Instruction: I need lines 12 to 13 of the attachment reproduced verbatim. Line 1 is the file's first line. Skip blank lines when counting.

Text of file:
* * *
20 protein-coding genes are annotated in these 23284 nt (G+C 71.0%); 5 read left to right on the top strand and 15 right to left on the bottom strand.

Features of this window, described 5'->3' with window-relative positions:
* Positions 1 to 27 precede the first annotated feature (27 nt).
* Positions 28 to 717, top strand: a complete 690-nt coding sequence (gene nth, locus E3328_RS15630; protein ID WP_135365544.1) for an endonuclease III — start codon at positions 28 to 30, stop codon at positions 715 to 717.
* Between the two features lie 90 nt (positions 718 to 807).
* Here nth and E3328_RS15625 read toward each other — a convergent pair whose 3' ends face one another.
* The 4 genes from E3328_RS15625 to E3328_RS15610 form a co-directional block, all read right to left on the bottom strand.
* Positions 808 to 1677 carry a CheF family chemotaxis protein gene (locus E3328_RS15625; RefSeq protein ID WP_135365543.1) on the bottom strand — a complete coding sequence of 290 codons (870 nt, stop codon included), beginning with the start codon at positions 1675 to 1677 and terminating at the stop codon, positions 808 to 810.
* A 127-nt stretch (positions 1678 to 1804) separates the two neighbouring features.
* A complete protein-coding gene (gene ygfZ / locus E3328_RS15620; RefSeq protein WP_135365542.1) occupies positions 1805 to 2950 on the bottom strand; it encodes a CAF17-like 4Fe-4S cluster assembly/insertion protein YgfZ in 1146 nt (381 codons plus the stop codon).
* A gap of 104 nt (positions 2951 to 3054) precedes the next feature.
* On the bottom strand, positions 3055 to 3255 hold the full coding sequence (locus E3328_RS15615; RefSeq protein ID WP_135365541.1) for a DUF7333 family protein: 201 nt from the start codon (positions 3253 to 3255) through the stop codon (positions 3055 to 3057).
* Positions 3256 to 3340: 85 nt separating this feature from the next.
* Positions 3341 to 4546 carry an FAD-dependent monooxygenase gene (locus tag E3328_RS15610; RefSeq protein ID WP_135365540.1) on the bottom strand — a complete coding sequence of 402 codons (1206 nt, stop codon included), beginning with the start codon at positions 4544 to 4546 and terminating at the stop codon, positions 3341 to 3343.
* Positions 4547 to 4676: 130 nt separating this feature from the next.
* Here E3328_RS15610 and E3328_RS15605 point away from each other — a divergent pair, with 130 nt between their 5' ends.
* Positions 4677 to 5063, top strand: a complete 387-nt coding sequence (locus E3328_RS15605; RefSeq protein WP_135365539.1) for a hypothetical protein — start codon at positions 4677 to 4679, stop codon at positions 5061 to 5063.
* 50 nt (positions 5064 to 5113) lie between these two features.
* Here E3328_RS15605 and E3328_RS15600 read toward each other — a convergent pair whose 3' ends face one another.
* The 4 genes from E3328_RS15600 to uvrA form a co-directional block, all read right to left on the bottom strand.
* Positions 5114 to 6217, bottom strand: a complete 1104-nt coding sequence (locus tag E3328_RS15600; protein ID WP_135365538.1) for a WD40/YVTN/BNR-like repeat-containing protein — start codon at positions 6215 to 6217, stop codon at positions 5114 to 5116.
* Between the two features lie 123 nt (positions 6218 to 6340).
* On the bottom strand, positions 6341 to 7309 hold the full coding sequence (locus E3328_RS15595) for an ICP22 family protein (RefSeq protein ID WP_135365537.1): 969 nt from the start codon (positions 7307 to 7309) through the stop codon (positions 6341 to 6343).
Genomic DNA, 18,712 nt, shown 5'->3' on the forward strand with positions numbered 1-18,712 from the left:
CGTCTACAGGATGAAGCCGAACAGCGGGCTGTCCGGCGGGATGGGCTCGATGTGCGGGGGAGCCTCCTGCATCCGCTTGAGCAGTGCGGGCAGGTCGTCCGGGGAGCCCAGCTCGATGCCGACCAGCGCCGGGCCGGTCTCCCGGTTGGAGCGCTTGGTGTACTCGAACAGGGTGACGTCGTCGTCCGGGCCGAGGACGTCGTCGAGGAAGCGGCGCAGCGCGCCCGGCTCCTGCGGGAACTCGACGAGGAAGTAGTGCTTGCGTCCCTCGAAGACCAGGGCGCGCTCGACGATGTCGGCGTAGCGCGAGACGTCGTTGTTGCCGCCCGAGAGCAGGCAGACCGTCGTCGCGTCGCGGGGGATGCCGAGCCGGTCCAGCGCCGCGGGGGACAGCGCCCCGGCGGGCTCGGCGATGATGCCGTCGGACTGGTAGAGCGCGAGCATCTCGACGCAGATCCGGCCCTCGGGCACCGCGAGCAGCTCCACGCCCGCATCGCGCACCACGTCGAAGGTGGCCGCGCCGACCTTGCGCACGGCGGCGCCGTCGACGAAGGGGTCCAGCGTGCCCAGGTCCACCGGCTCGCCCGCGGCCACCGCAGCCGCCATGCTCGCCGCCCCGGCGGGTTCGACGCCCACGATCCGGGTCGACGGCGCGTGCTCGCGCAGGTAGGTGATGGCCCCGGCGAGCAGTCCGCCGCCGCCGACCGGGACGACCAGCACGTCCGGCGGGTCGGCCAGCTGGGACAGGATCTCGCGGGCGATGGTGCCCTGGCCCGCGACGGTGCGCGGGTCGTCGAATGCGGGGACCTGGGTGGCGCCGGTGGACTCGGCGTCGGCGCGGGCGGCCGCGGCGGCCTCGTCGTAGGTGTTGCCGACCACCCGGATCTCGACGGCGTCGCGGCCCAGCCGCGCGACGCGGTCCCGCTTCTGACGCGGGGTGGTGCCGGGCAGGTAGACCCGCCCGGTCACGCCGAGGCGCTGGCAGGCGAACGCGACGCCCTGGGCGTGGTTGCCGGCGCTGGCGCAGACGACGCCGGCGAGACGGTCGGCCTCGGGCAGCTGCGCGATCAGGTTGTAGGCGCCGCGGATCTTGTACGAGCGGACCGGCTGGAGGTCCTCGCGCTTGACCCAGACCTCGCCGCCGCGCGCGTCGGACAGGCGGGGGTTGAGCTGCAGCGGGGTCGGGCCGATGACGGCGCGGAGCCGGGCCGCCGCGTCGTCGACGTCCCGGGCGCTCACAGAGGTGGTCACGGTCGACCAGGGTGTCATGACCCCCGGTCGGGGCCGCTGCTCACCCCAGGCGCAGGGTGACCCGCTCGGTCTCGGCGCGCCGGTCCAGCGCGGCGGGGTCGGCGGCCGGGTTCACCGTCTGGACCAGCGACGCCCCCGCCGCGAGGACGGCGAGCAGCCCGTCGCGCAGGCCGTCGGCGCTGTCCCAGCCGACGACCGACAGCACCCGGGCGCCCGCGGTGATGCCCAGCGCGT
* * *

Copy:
* On the bottom strand, positions 3055 to 3255 hold the full coding sequence (locus E3328_RS15615; RefSeq protein ID WP_135365541.1) for a DUF7333 family protein: 201 nt from the start codon (positions 3253 to 3255) through the stop codon (positions 3055 to 3057).
* Positions 3256 to 3340: 85 nt separating this feature from the next.